How to make a Thermometer

Here is an easy-to-build homemade thermometer using materials available at home. (3/12/2006)


A homemade thermometer I built this thermometer in about one hour, just for fun. This one is not intended to be exact, but works fine. I made this one based in my experience from school.


Before we start, let's review a little about the history of the thermometer:


"The thermometer is a device that measures temperature or temperature gradient using a variety of different principles; it comes from the Greek roots thermo, heat, and meter, to measure. A thermometer has two important elements: the temperature sensor (e.g. the bulb on a mercury thermometer) in which some physical change occurs with temperature, plus some means of converting this physical change into a value (e.g. the scale on a mercury thermometer).


Various authors have credited the invention of the thermometer to Avicenna, Cornelius Drebbel, Robert Fludd, Galileo Galilei or Santorio Santorio. The thermometer was not a single invention, however, but a development.


Philo and Hero of Alexandria knew of the principle that certain substances, notably air, expand and contract and described a demonstration in which a closed tube partially filled with air had its end in a container of water.


Such a mechanism was later used to show the hotness and coldness of the air with a tube in which the water level is controlled by the expansion and contraction of the air. These devices were developed by Avicenna in the early 11th century, and by several European scientists in the 16th and 17th centuries, notably Galileo Galilei. As a result, devices were shown to produce this effect reliably, and the term thermoscope (Galileo thermometer) was adopted because it reflected the changes in sensible heat (the concept of temperature was yet to arise). The difference between a thermoscope and a thermometer is that the latter has a scale. Though Avicenna or Galileo are often said to be the inventor of the thermometer, what they produced were thermoscopes.


The first clear diagram of a thermoscope was published in 1617 by Giuseppe Biancani: the first showing a scale and thus constituting a thermometer was by Robert Fludd in 1638. This was a vertical tube, with a bulb at the top and the end immersed in water. The water level in the tube is controlled by the expansion and contraction of the air, so it is what we would now call an air thermometer."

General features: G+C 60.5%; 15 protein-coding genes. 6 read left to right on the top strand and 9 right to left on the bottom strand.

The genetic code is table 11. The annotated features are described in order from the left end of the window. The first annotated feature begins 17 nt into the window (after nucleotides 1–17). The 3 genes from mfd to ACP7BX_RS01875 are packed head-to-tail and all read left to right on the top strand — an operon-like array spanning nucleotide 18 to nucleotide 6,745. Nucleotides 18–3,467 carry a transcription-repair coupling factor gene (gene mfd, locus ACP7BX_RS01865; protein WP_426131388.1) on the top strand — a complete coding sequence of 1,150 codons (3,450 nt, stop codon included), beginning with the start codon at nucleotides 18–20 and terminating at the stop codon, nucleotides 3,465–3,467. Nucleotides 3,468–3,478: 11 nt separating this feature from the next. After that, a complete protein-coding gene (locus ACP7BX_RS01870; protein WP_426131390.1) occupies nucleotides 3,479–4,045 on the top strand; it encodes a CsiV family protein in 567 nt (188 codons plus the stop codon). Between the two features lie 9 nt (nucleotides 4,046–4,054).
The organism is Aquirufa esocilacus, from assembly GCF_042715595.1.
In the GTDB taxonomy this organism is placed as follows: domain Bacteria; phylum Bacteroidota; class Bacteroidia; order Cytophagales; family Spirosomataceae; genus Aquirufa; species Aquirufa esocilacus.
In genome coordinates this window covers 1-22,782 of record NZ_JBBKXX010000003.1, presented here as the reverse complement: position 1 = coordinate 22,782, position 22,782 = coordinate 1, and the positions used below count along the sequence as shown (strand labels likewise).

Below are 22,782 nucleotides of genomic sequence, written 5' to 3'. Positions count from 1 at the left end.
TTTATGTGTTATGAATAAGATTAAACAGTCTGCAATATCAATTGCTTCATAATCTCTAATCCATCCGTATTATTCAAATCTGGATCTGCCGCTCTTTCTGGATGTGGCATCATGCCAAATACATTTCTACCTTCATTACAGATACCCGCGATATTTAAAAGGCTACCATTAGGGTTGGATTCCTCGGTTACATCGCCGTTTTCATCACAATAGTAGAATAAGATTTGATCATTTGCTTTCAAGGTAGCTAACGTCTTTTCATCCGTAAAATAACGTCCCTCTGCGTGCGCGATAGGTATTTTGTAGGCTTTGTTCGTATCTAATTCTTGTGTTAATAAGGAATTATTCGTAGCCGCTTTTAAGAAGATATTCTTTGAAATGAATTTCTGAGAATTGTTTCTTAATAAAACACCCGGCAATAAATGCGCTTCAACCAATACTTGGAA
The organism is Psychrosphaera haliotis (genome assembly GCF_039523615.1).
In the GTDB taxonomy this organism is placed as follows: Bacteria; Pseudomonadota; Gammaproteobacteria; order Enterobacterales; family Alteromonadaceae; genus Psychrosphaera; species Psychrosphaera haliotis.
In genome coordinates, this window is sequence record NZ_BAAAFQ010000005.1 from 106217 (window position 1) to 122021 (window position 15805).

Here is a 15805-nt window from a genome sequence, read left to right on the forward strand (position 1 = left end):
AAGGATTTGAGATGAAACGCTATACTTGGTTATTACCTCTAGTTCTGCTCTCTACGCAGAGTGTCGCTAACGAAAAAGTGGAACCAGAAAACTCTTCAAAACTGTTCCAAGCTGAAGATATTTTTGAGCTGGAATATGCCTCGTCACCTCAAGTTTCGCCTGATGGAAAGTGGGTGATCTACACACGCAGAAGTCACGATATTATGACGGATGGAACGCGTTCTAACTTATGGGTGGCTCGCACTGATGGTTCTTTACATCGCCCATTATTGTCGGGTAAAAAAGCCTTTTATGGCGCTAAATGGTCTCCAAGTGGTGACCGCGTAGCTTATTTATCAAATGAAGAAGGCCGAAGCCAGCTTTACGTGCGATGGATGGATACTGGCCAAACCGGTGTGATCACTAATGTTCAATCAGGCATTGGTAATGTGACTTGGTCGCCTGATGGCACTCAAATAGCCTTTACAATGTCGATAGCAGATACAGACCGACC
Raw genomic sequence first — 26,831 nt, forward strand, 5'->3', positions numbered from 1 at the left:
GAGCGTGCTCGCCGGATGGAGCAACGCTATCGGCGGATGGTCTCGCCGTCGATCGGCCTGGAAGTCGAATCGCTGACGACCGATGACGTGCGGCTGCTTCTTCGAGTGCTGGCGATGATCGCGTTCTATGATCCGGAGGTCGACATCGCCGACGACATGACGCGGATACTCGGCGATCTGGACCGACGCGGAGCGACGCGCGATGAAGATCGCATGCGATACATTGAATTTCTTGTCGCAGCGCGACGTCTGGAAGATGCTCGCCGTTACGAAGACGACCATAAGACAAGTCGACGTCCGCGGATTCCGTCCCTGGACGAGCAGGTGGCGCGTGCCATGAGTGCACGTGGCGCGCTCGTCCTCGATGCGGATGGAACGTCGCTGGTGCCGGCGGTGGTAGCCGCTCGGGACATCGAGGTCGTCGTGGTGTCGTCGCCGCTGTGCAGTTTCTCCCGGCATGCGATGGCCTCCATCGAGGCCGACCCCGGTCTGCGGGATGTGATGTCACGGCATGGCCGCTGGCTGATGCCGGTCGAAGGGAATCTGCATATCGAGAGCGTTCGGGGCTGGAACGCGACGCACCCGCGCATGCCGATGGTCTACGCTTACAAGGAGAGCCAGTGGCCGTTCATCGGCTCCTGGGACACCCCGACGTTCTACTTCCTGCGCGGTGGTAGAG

Ok.. Ok... too much blah blah blah. Let's start.


Materials Needed:

* A plastic film can.
* A straw.
* A wire. (Do no use iron, it rusts)
* Water
* Food colorant or beverage powder (Strawberry flavor is better, I like 'dulce de fresa' flavor).
* Glue. (Hot glue works better).


Homebrew thermometer First, Make a hole in the cap, insert the straw in the hole (be sure the straw reach the botton of the film can) and seal it with glue or hot glue.


The cap should be sealed before building the thermometer.



Homemade thermometer Second, put 1/4 of water in the plastic film can (about half inch of water) and add some colorant.


Home Brew Thermometer Third, put the cap. If the water doesn't rise as shows the photo, you need to seal the cap perfectly.


Make the wire straight and put it inside of the straw.


jose pino


The thermometer is ready to be calibrated. Calibrating this thermometer is not easy but not impossible. First, put your thermomether floating in water and measure the temperature of the water with another thermometer. Mark the level of the thermometer. The next step is to handle your thermometer in your hands and watch how the level rises. Wait for ten minutes until the water line does not rises anymore and mark it.


The top line should be 96.7F approximately, the lower line should be as marked as the calibrated thermometer indicates (usually, close to 75F)


I used a computer to get the scale for my homemade thermometer, but it can be done easily using a ruler.


How this home-made thermometer works:


A non-electronic thermometer have mercury (liquid metal) inside. As the temperature rises, the metal expands. My thermometer is simple, it uses air.


Don't be fooled with the liquid in my thermometer. The water with colorant is only a seal. When the air inside of the film can gets warm, it expands and pushes the liquid. That is the reason why the cap should be sealed.


The wire in the straw helps to break the surfase tension of the water and makes the water to rise easily.


There is other ways to make a thermometer, the most fascinating one for me is the galileo thermometer. I hope someday I will be able to build one.


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